Never Mind Next-Gen UV Filters; Existing Sunscreen Ingredients’ GRASE Status May Be In Danger
FDA aims to publish a tentative final monograph for OTC sunscreen drugs in 2019 that identifies “data gaps that FDA believes need to be filled” for 16 currently listed UV filters to support their continued marketing in the US without new drug approvals.
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Following FDA’s proposed sunscreen rule in February, the Consumer Healthcare Products Association has opened a line of communication with the American Cleaning Institute to gain insight into the GRASE data delivery process that kicked off for consumer antiseptic products in September 2016.
CDER's enforcement policy guidance for OTC monograph sunscreens clarifies that spray sunscreens are included in the agency's enforcement discretion. But CDER closes the door on other dosage forms that it also identified in its 2011 ANPR for whether delivery formats other than lotions, creams or other traditional forms would be eligible for the monograph.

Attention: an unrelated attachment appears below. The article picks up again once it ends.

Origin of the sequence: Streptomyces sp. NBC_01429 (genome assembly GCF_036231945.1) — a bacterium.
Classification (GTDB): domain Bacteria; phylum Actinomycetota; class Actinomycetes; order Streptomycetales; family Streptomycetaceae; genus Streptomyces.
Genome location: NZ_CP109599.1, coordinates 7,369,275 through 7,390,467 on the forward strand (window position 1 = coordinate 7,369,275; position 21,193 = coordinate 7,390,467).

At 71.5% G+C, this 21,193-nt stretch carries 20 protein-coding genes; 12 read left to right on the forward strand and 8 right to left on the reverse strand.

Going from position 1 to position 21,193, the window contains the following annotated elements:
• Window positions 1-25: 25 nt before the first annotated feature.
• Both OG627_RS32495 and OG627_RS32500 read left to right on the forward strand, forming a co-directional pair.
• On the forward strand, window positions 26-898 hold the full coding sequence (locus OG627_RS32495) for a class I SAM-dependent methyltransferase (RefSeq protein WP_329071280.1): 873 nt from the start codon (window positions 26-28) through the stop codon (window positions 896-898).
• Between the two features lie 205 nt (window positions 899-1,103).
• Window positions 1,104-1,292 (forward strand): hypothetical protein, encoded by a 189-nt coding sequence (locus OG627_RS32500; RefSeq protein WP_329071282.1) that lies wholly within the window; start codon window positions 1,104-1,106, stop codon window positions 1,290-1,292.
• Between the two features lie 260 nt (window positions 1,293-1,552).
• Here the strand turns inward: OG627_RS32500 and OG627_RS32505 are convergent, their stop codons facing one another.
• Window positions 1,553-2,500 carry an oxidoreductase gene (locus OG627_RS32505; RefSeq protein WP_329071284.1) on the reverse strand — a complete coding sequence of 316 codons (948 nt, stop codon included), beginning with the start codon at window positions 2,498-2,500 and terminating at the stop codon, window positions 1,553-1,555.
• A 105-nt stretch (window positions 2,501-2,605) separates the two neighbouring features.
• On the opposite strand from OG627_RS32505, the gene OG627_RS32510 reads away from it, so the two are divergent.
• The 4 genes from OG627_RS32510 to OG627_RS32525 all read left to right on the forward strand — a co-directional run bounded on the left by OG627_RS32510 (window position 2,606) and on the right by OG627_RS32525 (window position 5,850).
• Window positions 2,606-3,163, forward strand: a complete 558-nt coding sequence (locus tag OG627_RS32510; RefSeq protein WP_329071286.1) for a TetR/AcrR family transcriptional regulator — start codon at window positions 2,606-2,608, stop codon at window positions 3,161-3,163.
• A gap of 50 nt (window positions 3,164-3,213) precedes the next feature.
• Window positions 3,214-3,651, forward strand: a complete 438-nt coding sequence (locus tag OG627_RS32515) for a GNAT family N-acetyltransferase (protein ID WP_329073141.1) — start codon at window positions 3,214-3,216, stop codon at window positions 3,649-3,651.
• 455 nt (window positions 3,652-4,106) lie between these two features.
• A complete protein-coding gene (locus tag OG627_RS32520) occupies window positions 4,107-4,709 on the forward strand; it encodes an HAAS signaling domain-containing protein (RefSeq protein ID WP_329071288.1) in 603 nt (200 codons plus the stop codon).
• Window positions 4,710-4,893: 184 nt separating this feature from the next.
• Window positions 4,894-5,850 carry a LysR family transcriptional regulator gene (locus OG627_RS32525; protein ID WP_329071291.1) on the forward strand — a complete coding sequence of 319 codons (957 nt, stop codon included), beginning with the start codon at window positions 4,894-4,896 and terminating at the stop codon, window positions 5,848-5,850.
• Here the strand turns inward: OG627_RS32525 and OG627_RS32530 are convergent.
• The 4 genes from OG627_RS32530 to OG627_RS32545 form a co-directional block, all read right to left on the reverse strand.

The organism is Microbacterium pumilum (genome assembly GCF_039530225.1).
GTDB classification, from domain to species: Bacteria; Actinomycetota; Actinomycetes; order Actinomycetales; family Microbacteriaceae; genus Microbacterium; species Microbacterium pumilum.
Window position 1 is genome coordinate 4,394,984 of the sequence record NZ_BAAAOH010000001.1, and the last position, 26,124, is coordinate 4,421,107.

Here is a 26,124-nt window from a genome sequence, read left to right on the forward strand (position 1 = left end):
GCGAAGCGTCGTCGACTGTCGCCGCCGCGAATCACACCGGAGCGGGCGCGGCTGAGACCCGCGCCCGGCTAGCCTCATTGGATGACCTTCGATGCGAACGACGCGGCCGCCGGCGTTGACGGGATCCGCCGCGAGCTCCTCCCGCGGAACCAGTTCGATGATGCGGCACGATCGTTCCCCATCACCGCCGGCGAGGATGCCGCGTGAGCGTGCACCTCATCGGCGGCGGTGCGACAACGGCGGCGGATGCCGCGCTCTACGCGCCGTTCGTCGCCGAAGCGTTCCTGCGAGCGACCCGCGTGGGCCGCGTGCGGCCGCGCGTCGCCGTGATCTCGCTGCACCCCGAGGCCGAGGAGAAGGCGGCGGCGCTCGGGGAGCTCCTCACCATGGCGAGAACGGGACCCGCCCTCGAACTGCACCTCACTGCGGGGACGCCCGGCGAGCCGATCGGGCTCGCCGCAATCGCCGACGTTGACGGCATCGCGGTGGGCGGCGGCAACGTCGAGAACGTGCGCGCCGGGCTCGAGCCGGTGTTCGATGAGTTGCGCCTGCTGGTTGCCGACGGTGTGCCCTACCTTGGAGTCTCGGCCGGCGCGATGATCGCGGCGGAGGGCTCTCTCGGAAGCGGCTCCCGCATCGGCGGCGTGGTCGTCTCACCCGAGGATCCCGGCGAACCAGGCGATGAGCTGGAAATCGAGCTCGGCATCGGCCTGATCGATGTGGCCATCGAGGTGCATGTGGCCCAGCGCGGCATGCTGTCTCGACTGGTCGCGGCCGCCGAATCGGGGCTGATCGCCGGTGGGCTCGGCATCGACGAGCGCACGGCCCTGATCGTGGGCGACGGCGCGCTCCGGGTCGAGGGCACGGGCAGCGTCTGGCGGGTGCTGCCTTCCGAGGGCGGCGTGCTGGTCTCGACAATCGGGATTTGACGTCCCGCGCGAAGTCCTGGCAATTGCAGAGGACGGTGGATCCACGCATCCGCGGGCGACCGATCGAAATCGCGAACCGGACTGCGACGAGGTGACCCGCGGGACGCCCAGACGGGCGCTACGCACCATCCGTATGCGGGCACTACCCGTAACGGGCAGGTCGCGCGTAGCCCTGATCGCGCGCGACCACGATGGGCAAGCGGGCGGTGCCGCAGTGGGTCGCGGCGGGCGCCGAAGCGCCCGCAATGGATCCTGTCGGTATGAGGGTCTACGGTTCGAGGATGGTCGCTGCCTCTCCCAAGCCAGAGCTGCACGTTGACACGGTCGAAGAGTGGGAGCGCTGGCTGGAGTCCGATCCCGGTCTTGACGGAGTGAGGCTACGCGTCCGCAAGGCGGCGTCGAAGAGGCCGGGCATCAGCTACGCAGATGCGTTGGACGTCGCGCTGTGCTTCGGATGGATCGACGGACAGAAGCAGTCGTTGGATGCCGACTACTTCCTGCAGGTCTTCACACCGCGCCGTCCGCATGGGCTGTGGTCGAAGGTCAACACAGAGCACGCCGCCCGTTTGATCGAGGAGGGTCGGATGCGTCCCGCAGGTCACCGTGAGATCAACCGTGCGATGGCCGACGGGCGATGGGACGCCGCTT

It’s known that challenges posed by FDA-advised maximal usage trials have been the bane of OTC sunscreen and antimicrobial drug ingredient sponsors of late, but new draft guidance from the agency signals that MUsTs will be expected generally from companies looking to add topical ingredients to OTC drug monographs.